It Costs Nothing to Ask
As the household budget get's stretched by cost of living pressures, you can make substantial savings with a few words and a little leg work.
It's amazing what happens when you ask.
That's what I've discovered this month as I try to extract better deals from some of my regular service suppliers.
I'll go through those in a moment but the 'ask and you shall receive' mantra is something my wife has been practicing since I've known here.
She has always had a very good eye for value and never hesitates to make a polite enquiry if the price asked could better reflect the value of the item.
More often than not, she receives a price reduction.
I don't know why but I've never been as good as her at that process but I am trying.
Recently I have had some success.
My first target was our electricity provider. The introductory sign-up discount had expired and they informed me that regular pricing would apply from now on.
I called their 'hotline' and after 20 minutes on hold, I decided to try somewhere else.
That led me to signing up with a new provider offering a 20 per cent reduction from the regular tariff and a saving on the daily charge too.
The moment the agreement was implemented, my original provider suddenly became very attentive (again). They rang multiple times offering ever better deals.
These were the deals that were 'unavailable' when I was an existing customer.
I still made the change and the few minutes it took promises to save me many as much as one thousand dollars this year.
There was an even better result when I decided I was getting a raw deal from my bank.
For years I've been asking for a better rate on my commercial loans from a big-four bank I've dealt with for decades.
The response from my banker was always that you need to borrow more money to get better pricing.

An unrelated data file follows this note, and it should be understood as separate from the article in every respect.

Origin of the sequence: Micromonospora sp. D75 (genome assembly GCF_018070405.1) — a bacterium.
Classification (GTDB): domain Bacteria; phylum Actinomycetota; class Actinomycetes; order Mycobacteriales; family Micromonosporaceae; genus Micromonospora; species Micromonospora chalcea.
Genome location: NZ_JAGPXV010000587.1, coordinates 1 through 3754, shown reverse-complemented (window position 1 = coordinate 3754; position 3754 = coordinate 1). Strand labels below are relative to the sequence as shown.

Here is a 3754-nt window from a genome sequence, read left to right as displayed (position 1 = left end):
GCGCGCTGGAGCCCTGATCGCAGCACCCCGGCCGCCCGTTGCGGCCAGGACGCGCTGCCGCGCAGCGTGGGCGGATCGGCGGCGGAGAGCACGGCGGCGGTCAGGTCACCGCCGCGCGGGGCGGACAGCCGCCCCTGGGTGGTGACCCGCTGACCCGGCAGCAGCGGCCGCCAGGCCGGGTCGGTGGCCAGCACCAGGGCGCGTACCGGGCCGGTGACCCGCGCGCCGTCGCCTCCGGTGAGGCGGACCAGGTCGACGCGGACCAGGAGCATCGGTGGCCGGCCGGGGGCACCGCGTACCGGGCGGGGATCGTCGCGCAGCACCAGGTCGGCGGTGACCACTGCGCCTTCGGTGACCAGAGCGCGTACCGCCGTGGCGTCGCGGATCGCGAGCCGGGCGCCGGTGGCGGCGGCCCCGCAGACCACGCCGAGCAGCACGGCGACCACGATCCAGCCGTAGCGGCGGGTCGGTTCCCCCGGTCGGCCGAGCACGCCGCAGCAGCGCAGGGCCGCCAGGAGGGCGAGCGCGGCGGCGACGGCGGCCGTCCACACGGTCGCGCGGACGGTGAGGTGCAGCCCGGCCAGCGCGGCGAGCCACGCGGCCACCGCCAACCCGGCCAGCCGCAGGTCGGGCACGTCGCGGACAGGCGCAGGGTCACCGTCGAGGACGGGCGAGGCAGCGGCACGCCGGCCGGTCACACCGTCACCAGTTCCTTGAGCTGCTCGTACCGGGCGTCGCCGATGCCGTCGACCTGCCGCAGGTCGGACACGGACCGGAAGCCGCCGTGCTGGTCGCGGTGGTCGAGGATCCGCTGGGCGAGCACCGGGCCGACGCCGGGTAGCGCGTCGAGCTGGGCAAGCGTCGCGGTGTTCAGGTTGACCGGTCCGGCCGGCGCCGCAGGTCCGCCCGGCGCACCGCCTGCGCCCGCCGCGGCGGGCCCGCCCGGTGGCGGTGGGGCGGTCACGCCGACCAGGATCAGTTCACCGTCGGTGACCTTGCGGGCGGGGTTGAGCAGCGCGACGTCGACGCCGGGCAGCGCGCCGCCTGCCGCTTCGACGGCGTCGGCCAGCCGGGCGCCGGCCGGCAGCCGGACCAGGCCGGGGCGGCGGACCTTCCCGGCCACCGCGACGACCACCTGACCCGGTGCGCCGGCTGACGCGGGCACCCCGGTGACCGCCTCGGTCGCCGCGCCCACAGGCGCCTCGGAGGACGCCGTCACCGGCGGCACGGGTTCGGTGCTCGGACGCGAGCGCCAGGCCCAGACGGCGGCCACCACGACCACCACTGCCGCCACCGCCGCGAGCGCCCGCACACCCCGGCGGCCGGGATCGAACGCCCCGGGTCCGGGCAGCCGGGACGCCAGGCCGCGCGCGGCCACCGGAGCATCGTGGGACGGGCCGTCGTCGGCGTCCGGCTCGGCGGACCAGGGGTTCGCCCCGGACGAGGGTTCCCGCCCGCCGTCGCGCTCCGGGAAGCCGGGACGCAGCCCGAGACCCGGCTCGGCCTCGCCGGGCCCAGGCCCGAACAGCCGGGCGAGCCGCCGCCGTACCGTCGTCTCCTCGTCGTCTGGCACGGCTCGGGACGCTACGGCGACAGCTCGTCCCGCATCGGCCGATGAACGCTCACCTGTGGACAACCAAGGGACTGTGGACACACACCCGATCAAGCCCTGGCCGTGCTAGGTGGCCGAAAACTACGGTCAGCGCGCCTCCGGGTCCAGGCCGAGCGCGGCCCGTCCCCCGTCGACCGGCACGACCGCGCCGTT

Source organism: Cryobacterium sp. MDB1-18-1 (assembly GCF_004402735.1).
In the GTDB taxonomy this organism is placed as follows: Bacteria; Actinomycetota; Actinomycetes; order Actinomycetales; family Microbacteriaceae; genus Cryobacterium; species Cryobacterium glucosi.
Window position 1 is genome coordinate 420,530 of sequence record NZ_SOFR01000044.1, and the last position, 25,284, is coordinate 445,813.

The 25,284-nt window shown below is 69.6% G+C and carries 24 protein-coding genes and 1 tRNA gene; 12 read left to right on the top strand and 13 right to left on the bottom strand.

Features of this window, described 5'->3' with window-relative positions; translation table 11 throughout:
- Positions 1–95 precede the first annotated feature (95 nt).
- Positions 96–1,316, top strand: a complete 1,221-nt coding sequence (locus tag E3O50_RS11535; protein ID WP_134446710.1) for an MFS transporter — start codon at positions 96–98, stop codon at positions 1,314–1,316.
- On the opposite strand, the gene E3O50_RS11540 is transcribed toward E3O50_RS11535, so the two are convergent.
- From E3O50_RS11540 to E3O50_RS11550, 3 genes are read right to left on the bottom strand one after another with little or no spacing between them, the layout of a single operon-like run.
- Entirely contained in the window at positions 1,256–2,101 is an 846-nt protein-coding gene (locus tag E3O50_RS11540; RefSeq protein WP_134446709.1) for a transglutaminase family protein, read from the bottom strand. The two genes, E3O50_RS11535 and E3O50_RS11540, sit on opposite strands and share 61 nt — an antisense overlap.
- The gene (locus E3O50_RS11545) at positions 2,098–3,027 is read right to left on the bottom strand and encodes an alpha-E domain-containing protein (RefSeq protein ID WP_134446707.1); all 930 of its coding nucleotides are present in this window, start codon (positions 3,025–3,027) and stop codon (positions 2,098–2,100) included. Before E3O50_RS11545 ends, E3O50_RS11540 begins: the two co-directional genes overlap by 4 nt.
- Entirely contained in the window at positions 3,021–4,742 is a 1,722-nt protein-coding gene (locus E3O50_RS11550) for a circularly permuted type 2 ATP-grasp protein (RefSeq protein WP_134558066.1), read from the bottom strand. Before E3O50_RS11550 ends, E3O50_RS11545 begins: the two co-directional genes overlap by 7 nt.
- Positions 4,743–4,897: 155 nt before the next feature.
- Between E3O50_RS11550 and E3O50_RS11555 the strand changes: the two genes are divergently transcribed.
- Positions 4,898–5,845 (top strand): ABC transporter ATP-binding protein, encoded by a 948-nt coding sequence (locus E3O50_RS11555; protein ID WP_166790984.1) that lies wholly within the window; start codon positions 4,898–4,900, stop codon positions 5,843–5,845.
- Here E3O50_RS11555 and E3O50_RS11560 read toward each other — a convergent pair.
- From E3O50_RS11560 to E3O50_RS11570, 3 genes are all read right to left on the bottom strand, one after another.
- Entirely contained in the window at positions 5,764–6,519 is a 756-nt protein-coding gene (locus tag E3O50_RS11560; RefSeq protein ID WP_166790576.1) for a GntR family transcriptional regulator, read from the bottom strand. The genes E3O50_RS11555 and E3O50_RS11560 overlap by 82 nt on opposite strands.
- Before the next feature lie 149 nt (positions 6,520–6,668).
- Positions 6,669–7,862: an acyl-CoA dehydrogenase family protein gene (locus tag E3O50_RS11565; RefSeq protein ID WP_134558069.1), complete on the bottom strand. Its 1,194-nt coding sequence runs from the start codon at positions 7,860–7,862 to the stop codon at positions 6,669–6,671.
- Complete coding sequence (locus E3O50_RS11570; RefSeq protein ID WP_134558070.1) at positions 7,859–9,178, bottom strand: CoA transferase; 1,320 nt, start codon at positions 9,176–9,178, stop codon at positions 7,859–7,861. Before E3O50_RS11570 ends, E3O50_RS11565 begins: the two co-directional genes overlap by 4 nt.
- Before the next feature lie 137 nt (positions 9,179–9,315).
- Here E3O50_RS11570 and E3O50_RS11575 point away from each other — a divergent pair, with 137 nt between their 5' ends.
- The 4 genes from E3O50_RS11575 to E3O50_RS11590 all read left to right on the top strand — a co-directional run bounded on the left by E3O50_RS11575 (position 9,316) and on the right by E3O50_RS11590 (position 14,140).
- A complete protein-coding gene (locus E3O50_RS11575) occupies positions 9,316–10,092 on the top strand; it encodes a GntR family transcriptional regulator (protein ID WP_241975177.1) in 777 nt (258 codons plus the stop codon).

Eventually I told him I know I am being ripped off and I am going to other banks to seek a better deal. That delivered an immediate half percent decrease in rates.
After that, I did go bank shopping and got a much better rate from a new bank.
As these are commercial loans the savings are significant but it did prompt me to tell my banker that the clear rip-off from the past few years had left a terrible taste in my mouth.
In any event, the negotiation hasn't run its course yet but wherever it ends, I'll be financially much better off than I was before - all because I asked and was prepared to take action.
In times past, people could count on the strength of the business relationship to keep things fair for both parties.
But the business 'relationship' seems to have given way to a more transactional way of doing things. In those transactions, the major motive is maximising profit.
Understanding that might help you overcome any hesitation you might have in asking for a better deal.
Generally it costs nothing and, when asked in a polite and friendly manner, it causes no offence.
Of course, you also have to be prepared for a 'no' to your polite inquiry and if that's the case, you should accept it with good grace or try somewhere else.
Then you can make a decision as to where to spend your money for maximum value.
Thought for the Day
“A penny saved is a penny earned”